Degeneracy of respiratory network function would imply that anatomically discrete aspects of the brainstem are capable of producing respiratory rhythm. To test this theory we a priori transected brainstem preparations before re-perfusion and re-oxygenation at 4 rostro-caudal levels: 1.5 mm caudal to obex (n=5), at obex (n=5), 1.5 mm (n=7) and 3mm (n=6) rostral to obex. The respiratory activity of these preparations was assessed via recordings of phrenic (PNA), vagal (VNA) nerves and lumbar spinal expiratory motor output (L1). Preparations with a priori transection at level of the caudal brainstem did not produce stable rhythmic respiratory bursting, even when stimulating the arterial chemoreceptors with NaCN. Re-perfusion of brainstems that preserved the pre-Bötzinger complex (pre-BötC), showed spontaneous and sustained rhythmic respiratory bursting at low PNA amplitude that occurred simultaneously in all respiratory motor outputs. We refer to this rhythm as the pre-BötC burstlet-type rhythm. Conserving circuitry up to the pontine-medullary junction consistently produced robust high amplitude PNA at lower burst rates, while sequential motor patterning across the respiratory motor outputs remained absent. Some of the rostrally transected preparations expressed both burstlet-type and regular PNA amplitude rhythms. Further analysis showed that the burstlet-type rhythm and high amplitude PNA had 1:2 quantal relation with burstlets appearing to trigger high amplitude bursts. We conclude that no degenerate rhythmogenic circuits are located in the caudal medulla oblongata, and confirm the pre-BötC as the primary rhythmogenic kernel. The absence of sequential motor patterning in a priori transected preparations suggests that pontine circuits govern respiratory pattern formation.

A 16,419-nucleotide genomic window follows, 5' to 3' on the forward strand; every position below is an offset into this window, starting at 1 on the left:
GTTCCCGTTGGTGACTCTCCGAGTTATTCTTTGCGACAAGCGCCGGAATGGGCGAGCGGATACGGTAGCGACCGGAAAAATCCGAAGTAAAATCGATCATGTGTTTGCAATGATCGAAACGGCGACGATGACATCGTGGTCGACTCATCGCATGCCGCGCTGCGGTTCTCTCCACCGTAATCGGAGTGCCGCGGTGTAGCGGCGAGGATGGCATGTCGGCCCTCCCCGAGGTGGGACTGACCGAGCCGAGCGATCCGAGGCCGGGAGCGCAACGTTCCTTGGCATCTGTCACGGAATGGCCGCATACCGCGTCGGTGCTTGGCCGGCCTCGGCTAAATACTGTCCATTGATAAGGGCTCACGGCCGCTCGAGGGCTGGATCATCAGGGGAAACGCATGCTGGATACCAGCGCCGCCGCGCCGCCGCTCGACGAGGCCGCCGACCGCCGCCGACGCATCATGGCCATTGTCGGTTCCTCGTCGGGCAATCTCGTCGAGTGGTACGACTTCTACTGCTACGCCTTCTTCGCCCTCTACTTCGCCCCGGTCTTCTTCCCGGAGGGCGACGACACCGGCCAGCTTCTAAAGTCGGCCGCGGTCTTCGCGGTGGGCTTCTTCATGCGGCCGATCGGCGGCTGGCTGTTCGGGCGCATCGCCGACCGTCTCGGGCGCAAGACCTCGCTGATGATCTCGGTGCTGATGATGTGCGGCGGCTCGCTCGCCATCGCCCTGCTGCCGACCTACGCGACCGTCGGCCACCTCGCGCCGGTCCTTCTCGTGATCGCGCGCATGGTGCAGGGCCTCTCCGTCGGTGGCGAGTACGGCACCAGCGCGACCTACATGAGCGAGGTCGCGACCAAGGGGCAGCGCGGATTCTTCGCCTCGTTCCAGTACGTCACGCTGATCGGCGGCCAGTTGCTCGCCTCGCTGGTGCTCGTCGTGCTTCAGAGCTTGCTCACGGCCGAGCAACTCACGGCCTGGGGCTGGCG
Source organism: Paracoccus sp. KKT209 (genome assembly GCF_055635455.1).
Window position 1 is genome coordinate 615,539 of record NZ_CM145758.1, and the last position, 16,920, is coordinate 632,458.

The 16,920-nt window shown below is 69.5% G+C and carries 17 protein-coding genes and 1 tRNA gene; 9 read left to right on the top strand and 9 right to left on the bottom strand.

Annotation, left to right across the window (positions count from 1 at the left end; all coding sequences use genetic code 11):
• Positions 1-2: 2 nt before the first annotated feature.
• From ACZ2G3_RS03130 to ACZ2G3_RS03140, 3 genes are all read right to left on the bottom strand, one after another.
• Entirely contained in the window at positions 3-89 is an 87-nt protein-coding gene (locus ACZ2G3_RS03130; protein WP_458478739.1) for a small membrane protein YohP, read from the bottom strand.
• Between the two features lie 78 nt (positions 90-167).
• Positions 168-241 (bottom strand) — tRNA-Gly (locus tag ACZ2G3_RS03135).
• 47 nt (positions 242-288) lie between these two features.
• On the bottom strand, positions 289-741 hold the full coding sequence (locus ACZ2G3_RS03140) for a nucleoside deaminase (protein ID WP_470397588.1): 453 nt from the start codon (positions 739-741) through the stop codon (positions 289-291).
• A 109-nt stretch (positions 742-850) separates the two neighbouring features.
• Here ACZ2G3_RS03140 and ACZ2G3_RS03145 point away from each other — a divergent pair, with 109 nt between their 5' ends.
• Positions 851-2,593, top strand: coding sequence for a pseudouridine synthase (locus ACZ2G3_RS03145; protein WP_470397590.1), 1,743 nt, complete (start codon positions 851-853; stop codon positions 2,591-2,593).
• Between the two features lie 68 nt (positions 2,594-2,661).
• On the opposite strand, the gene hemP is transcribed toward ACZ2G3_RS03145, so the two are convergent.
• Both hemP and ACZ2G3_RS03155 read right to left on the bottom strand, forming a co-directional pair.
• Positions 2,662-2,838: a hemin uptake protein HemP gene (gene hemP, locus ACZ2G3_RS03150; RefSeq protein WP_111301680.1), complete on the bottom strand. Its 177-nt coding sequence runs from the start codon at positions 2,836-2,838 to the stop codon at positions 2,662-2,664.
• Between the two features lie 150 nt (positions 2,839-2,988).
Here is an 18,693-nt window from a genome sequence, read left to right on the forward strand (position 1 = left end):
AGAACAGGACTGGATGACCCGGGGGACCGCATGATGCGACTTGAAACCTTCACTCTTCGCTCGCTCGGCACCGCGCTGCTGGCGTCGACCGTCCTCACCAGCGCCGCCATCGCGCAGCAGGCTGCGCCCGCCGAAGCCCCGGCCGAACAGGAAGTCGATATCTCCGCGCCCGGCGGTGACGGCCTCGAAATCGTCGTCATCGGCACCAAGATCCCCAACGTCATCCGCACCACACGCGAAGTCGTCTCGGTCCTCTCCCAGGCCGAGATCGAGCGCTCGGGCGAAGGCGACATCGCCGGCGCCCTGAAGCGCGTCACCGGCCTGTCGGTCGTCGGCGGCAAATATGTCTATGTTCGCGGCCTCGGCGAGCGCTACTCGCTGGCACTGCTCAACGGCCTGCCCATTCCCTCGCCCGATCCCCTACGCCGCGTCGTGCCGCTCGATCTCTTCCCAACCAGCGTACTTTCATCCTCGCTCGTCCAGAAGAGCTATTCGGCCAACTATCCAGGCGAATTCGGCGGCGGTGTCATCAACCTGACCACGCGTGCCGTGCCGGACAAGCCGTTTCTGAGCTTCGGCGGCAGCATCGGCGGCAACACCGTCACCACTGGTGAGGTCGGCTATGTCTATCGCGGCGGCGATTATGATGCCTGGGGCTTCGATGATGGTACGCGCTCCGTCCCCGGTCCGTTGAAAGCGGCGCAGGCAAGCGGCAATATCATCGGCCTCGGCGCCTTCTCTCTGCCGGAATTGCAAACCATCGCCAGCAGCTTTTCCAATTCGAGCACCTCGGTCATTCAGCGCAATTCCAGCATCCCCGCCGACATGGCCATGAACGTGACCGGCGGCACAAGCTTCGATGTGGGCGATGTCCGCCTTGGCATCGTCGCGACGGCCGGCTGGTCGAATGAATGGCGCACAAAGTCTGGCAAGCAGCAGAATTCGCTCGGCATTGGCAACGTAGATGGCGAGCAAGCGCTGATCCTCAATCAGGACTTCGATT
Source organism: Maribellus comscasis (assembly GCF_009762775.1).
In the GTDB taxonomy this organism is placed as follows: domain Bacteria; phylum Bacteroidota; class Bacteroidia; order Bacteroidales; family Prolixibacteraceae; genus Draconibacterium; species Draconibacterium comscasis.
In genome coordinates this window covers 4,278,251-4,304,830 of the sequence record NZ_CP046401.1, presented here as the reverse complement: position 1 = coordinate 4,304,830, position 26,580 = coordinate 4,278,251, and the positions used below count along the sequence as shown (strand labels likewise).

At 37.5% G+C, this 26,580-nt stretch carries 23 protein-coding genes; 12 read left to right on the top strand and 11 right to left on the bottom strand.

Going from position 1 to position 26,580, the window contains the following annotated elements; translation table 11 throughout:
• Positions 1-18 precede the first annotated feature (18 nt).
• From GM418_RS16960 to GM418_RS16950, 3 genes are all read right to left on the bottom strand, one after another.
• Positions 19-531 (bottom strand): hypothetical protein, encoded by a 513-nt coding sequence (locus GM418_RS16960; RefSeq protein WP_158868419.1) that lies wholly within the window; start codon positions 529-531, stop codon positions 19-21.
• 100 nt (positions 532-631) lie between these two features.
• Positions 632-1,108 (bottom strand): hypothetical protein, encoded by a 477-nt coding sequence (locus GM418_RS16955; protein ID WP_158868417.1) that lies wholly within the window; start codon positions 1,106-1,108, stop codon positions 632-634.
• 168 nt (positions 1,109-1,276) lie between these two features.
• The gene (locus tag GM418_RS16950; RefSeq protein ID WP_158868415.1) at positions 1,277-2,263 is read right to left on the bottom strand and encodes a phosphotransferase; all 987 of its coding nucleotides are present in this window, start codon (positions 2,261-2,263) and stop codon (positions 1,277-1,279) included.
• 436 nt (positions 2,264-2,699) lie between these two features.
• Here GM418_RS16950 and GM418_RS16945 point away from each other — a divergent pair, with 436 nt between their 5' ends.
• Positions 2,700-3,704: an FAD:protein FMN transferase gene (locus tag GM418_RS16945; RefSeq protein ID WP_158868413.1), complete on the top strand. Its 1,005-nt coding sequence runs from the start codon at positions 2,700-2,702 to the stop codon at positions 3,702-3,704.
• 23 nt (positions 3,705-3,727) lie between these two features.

- respiratory rhythm generation
- medulla oblongata
- neural circuits
- respiratory pattern
- Copyright © 2015, Journal of Neurophysiology